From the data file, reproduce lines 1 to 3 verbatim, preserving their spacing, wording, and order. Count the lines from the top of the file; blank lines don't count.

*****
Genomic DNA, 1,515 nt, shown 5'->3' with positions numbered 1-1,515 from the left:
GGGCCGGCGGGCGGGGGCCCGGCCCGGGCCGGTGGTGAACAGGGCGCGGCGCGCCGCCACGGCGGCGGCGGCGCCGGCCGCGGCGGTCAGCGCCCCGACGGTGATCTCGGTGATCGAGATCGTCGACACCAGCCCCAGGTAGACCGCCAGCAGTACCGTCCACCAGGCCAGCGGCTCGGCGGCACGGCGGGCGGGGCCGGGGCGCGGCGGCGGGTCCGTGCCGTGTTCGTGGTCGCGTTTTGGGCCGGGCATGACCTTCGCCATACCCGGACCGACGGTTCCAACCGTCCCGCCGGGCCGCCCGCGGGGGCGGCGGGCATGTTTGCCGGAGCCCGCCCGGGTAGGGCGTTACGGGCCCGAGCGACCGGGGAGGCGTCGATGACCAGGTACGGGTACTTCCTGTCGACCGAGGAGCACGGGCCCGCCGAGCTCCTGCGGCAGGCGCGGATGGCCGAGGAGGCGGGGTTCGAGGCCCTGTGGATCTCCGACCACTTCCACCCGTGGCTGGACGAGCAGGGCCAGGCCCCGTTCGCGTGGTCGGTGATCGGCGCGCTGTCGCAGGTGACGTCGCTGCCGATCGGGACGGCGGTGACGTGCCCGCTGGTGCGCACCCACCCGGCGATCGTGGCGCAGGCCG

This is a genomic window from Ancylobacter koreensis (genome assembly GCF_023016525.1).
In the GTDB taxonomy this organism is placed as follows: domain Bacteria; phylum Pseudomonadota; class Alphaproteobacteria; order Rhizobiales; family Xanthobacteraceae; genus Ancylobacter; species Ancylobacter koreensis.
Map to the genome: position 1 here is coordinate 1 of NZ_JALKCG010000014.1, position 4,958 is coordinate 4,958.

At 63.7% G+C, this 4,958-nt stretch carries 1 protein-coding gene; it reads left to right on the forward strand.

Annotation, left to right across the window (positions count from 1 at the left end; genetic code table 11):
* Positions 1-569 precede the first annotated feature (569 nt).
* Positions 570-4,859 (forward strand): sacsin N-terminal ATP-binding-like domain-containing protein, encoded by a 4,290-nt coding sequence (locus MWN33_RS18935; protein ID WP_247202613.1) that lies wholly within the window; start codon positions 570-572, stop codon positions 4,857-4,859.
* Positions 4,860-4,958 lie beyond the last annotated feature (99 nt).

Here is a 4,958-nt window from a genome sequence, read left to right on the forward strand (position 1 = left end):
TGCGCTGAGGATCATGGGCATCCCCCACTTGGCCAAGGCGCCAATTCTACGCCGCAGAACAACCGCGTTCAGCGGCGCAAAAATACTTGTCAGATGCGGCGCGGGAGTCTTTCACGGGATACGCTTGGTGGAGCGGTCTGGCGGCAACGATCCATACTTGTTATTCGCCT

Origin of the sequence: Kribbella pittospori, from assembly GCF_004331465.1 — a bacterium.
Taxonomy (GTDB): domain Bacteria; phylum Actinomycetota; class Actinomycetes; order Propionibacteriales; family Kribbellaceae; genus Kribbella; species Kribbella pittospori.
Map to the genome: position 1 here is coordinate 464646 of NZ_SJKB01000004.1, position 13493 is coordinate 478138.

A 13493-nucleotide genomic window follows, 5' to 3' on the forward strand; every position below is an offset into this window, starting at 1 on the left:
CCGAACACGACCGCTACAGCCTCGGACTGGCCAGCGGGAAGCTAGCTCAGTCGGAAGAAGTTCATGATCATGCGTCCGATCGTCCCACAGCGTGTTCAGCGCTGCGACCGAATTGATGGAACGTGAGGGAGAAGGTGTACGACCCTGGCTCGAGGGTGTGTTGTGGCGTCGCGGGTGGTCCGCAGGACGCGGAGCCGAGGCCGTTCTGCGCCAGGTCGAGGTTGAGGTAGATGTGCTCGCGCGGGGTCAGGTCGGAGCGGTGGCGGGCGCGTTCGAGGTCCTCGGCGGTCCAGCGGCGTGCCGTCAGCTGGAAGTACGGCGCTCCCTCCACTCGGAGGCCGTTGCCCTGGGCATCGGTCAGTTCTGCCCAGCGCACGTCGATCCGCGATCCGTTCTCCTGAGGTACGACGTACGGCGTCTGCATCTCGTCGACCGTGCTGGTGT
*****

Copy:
Genomic DNA, 1,515 nt, shown 5'->3' with positions numbered 1-1,515 from the left:
GGGCCGGCGGGCGGGGGCCCGGCCCGGGCCGGTGGTGAACAGGGCGCGGCGCGCCGCCACGGCGGCGGCGGCGCCGGCCGCGGCGGTCAGCGCCCCGACGGTGATCTCGGTGATCGAGATCGTCGACACCAGCCCCAGGTAGACCGCCAGCAGTACCGTCCACCAGGCCAGCGGCTCGGCGGCACGGCGGGCGGGGCCGGGGCGCGGCGGCGGGTCCGTGCCGTGTTCGTGGTCGCGTTTTGGGCCGGGCATGACCTTCGCCATACCCGGACCGACGGTTCCAACCGTCCCGCCGGGCCGCCCGCGGGGGCGGCGGGCATGTTTGCCGGAGCCCGCCCGGGTAGGGCGTTACGGGCCCGAGCGACCGGGGAGGCGTCGATGACCAGGTACGGGTACTTCCTGTCGACCGAGGAGCACGGGCCCGCCGAGCTCCTGCGGCAGGCGCGGATGGCCGAGGAGGCGGGGTTCGAGGCCCTGTGGATCTCCGACCACTTCCACCCGTGGCTGGACGAGCAGGGCCAGGCCCCGTTCGCGTGGTCGGTGATCGGCGCGCTGTCGCAGGTGACGTCGCTGCCGATCGGGACGGCGGTGACGTGCCCGCTGGTGCGCACCCACCCGGCGATCGTGGCGCAGGCCG

This is a genomic window from Ancylobacter koreensis (genome assembly GCF_023016525.1).